Given where Ford’s CDS was trading – more in line with B1/BB- rated American Axle – it should hardly come as a surprise that S&P has finally bitten the bullet and downgraded Ford debt to junk.
The decision to downgrade Ford Motor Co. from investment grade to speculative grade reflects that the company’s credit metrics and competitive position became borderline for the investment-grade rating prior to the coronavirus outbreak, and the expected downturn in light-vehicle demand made it unlikely that Ford would maintain the required metrics.
Ford Motor Co. announced it is suspending production at its manufacturing sites in Europe for four weeks and halting production in North America to clean these facilities and boost containment efforts for the COVID-19 coronavirus. We expect Ford’s EBITDA margin to remain below 6% on a sustained basis and believe that its free operating cash flow to debt is unlikely to exceed 15% on a consistent basis.
Ford has drawn $13.4 billion on its corporate credit facility and $2 billion on its supplemental credit facility. We believe the company’s current cash position stands at about $36 billion.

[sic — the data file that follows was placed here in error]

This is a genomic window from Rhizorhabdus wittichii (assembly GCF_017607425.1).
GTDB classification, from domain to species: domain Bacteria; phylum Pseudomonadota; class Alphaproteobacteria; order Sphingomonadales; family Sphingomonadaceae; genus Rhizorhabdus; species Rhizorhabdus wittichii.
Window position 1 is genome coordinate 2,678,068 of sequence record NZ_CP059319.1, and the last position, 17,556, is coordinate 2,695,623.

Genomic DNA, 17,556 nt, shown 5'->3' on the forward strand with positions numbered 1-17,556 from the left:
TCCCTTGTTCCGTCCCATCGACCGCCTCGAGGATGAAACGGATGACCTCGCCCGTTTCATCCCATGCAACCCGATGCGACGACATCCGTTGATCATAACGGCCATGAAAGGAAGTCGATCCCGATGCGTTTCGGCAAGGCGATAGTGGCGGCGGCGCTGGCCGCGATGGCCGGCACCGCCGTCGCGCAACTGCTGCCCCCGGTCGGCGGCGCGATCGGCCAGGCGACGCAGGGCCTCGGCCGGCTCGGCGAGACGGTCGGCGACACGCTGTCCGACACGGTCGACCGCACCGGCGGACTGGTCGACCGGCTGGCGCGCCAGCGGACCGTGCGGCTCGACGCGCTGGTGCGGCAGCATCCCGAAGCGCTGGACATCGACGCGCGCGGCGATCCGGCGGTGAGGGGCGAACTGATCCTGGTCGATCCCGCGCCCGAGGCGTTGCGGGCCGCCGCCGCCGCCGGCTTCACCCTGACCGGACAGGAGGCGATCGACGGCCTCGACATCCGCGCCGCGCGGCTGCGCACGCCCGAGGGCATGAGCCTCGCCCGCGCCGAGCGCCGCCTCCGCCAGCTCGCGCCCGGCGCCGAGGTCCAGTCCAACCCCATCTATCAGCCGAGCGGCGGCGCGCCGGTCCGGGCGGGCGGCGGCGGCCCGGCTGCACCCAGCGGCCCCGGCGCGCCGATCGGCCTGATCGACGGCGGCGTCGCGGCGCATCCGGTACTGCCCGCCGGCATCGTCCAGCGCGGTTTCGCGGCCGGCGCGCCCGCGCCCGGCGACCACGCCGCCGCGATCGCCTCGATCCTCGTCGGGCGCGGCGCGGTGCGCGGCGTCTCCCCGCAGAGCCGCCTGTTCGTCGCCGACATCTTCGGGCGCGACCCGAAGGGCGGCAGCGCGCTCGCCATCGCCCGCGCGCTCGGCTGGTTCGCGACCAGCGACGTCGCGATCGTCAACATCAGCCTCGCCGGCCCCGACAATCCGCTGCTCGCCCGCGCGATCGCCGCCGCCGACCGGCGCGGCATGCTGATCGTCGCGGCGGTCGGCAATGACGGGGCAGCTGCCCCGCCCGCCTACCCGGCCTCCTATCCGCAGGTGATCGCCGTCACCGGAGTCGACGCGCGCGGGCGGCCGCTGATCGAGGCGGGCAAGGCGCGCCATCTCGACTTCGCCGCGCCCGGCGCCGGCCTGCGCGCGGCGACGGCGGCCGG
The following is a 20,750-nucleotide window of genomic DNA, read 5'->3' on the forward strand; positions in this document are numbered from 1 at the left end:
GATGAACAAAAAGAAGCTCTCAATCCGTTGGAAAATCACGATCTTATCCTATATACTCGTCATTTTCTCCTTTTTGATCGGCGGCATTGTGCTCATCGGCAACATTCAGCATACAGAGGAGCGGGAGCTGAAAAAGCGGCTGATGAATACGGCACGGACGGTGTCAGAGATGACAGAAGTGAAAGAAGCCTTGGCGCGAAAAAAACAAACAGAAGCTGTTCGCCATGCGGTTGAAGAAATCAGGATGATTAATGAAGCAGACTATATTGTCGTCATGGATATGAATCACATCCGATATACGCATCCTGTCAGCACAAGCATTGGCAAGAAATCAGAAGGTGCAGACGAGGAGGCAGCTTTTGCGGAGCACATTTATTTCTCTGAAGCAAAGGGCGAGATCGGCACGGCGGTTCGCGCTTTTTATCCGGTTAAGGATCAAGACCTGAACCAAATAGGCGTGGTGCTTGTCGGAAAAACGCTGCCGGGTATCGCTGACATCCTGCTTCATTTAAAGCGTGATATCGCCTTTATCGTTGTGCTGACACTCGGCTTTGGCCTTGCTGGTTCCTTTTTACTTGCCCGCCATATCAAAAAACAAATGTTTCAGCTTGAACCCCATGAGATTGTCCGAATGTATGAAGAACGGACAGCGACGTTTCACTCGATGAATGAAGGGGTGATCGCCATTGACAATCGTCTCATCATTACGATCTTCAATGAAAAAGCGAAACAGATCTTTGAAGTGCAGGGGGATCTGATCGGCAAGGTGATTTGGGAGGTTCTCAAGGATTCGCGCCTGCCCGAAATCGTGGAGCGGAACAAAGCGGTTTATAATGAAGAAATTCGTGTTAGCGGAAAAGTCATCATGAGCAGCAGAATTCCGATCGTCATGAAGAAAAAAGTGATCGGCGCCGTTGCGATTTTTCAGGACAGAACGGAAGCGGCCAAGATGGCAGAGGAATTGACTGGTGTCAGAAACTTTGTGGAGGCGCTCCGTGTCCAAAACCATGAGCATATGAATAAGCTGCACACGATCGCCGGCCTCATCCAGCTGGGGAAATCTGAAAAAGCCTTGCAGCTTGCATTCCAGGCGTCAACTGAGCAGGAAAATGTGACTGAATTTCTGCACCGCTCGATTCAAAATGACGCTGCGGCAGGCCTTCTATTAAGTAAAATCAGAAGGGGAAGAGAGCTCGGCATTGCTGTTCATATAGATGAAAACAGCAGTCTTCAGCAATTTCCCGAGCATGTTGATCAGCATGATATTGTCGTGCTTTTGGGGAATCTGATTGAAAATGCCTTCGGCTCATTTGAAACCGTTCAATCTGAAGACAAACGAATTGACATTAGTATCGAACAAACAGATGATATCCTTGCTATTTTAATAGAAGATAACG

We are downgrading our long-term issuer credit rating to ‘BB+’ from ‘BBB-‘. At the same time, we are assigning issue-level ratings of ‘BB+’ on Ford’s unsecured debt.
We are also placing the ratings on Credit Watch with negative implications, which reflects at least a 50% chance that we could lower the ratings depending on factors such as the duration of the plant shutdowns, the rate of cash burn, and the adequacy of Ford’s liquidity position.
This S&P move follows Moody’s cutting Ford’s long-term corporate family rating to Ba2 from Ba1 earlier in the day.
With a total amount of public bonds & loans outstanding around $95.8 billion, according to data compiled by Bloomberg, Ford has just become one of the largest fallen angels yet.
Will this sudden large fallen angel lead to further repricing in the junk bond market, just as the market is dead-cat-bouncing on Fed intervention?
Perhaps of most note, the downgrade to junk means – we think – that this disqualifies Ford debt from The Fed’s corporate-bond-buying bandwagon – which is likely to make the cliff for Ford debt even more dramatic (especially after rallying so hard the last two days).